The facts and Almagro’s statements show:  1. That the OAS’ General Secretary backs, reiterates and defends his support to Evo Morales’ fourth consecutive candidacy to the presidency of Bolivia; 2. That in order to give his backing, Almagro traveled specifically to Bolivia, giving his backing at Evo Morales’ office and afterwards participating in Morales’ proselytizing events in the area where the coca/cocaine harvester unions -of which Morales is their leader- are located; 3. That Almagro is attempting to impose the fallacious reasoning of separating the inclusion of a disqualified candidate, as if he is not part of the electoral process, offering “maximum guarantees, justice, and transparency” after backing a constitutionally forbidden participation, and rejection by the 21F referendum; 4. That Almagro protects himself when he states “this is not the first case” alluding to the repetitiveness of the violation of citizens’ human rights in the reoccurrence of crime that, instead of repudiating it, is used to argue in defense of that which is defenseless.
Jurisprudence pins Almagro as violating the Interamerican System:  1. In Bolivia, Almagro has not met his duties outlined in Article 18 of the IDC that refers to “Situations that may affect the conduct of the institutional democratic political process” with regard to the ruling authorizing Evo Morales’ indefinite candidacy as a human right; 2.  The judicial ruling, the ignorance of the results of the 21F referendum and of the constitutional prohibition of reelection, the acts of the Electoral Tribunal are all addressed in Article 19 of the IDC as “the breakdown of a democratic order or an alteration of a constitutional order in a member State”.  Almagro should have and must activate the system, his inaction -meaning his omission- is used by Almagro as justification stating “the Interamerican System never said anything regarding this” (arguing by using his own fault in his favor); 3.  If, on Venezuela’s situation Almagro drafted his OSG/243-16 report, contrasting the country’s reality to the “essential components of democracy” prescribed in Article 3 of the IDC, and he used the empowerment that Article 20 of the IDC gives him, then why does he say “I don’t have any institutional means to oppose . . .” in Bolivia’s case!; 4.  The Secretary has never mentioned Article 32.2 of the American Convention on Human Rights that mandates “The rights of every individual are limited by the rights of the others, by the security of all, and by the just demands of the common good in a democratic society”.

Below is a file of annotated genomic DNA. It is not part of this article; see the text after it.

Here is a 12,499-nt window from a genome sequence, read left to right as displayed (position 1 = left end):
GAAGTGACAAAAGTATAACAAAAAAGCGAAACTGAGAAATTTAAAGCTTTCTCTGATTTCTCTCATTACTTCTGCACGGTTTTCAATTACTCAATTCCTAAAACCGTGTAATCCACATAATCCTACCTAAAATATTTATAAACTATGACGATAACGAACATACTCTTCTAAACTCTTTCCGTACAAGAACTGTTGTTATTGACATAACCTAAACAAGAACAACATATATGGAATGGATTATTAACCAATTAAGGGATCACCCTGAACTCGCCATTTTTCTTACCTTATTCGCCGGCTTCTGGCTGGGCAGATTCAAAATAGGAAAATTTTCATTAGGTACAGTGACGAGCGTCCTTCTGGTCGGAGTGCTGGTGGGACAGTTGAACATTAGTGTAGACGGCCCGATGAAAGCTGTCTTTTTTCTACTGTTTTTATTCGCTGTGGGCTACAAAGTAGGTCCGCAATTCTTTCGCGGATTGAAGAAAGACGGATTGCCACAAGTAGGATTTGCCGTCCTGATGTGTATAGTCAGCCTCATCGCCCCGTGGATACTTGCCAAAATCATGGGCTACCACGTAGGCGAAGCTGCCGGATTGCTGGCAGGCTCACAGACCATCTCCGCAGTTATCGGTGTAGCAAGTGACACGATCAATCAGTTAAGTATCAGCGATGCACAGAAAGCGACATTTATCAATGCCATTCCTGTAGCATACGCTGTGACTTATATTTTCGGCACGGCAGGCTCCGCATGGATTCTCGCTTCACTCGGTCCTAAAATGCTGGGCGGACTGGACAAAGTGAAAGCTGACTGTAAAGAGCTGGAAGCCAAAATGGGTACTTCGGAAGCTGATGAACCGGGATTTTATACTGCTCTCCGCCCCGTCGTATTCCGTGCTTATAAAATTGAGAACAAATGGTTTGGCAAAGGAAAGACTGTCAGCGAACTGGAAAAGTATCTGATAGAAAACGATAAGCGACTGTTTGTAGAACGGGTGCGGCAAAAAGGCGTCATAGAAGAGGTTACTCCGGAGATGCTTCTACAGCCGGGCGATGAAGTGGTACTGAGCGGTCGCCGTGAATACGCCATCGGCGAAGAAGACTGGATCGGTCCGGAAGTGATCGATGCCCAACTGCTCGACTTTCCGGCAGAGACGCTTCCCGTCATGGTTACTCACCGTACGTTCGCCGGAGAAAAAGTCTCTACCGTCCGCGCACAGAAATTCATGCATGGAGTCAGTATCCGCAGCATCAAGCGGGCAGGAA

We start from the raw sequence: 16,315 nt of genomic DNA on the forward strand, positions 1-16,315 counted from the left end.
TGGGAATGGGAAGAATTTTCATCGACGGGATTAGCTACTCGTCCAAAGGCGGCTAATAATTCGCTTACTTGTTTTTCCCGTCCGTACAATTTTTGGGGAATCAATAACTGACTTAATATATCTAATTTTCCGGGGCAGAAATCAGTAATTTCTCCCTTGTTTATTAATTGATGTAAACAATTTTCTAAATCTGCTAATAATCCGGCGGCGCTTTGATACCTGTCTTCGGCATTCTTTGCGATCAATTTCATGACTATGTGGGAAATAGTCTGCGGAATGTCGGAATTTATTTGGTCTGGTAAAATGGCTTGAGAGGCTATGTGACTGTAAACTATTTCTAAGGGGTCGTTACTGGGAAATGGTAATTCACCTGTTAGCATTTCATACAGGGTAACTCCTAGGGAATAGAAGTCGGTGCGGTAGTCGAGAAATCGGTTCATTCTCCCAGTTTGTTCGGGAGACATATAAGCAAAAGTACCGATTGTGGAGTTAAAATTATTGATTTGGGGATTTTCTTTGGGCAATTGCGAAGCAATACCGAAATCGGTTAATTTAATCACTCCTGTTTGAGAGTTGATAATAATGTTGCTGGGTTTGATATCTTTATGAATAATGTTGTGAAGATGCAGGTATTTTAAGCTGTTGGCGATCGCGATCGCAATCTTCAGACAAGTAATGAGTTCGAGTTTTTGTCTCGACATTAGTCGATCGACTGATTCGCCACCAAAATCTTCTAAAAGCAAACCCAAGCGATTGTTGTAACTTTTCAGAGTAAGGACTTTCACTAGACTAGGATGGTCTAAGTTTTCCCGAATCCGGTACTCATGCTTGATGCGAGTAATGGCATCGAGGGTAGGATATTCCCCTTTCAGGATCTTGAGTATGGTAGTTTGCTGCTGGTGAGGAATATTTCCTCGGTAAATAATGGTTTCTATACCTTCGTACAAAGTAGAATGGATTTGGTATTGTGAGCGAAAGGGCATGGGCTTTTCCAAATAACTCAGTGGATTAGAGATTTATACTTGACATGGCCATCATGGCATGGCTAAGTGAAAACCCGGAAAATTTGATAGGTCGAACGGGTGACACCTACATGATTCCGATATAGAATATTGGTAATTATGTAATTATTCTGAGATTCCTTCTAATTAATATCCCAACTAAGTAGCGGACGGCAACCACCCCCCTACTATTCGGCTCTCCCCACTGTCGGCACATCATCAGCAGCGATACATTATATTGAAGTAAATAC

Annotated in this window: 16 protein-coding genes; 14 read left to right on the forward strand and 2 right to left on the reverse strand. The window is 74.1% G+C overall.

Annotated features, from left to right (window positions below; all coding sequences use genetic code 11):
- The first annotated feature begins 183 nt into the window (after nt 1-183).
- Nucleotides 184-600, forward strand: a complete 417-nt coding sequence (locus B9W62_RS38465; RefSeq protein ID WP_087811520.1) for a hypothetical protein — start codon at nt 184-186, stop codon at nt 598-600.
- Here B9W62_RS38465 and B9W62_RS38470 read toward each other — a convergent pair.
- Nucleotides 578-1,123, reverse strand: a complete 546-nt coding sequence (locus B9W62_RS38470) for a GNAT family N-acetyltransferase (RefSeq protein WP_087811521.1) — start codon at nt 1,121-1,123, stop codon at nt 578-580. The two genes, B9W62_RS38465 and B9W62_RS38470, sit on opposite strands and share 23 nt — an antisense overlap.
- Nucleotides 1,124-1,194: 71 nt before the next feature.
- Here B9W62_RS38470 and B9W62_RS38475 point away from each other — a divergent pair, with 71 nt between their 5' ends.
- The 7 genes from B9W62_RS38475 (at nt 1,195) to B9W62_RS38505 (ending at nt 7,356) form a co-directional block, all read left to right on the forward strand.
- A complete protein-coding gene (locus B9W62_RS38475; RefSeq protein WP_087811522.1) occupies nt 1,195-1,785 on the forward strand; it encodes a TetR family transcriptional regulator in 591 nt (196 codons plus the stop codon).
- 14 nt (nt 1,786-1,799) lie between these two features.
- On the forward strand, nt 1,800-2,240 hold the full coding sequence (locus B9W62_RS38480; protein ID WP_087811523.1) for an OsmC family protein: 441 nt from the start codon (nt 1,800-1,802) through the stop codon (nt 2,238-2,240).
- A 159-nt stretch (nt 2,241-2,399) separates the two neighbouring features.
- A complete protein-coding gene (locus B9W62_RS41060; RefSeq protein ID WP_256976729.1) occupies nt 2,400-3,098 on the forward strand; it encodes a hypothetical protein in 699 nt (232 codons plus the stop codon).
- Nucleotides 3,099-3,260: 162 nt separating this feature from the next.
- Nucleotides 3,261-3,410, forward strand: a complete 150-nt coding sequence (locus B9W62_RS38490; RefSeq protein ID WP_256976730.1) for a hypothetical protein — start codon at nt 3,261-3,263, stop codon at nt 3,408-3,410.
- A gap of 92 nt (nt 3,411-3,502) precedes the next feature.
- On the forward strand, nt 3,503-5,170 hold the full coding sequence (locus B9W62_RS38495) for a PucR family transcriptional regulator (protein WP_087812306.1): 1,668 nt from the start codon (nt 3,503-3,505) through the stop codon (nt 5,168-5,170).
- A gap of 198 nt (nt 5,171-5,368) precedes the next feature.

*Attorney & Political Scientist.  Director of the Interamerican Institute for Democracy”.

Published by Infobae.com Sunday, June 9th, 2019

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Translated from Spanish by; Edgar L. Terrazas, member of the American Translators’ Association, ATA # 234680.